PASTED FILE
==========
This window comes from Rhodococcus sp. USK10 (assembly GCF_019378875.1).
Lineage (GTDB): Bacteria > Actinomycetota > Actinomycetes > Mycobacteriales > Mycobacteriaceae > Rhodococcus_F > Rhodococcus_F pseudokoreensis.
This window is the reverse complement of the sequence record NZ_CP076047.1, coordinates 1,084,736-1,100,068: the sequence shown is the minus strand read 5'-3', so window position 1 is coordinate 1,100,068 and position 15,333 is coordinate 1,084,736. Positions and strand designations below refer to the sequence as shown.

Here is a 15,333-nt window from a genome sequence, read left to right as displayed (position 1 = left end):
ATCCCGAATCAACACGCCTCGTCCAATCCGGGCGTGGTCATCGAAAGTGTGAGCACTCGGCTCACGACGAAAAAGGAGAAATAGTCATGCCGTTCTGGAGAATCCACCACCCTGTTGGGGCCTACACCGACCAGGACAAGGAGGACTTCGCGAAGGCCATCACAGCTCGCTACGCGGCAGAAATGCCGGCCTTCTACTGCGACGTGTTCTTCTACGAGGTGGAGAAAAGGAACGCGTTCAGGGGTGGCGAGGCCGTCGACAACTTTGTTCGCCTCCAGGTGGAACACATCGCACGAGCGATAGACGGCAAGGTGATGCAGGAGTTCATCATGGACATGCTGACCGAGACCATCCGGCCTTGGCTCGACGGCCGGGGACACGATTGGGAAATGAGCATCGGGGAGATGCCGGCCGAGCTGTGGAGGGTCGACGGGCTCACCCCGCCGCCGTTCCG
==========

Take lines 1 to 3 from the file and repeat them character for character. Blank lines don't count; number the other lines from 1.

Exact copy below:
This window comes from Rhodococcus sp. USK10 (assembly GCF_019378875.1).
Lineage (GTDB): Bacteria > Actinomycetota > Actinomycetes > Mycobacteriales > Mycobacteriaceae > Rhodococcus_F > Rhodococcus_F pseudokoreensis.
This window is the reverse complement of the sequence record NZ_CP076047.1, coordinates 1,084,736-1,100,068: the sequence shown is the minus strand read 5'-3', so window position 1 is coordinate 1,100,068 and position 15,333 is coordinate 1,084,736. Positions and strand designations below refer to the sequence as shown.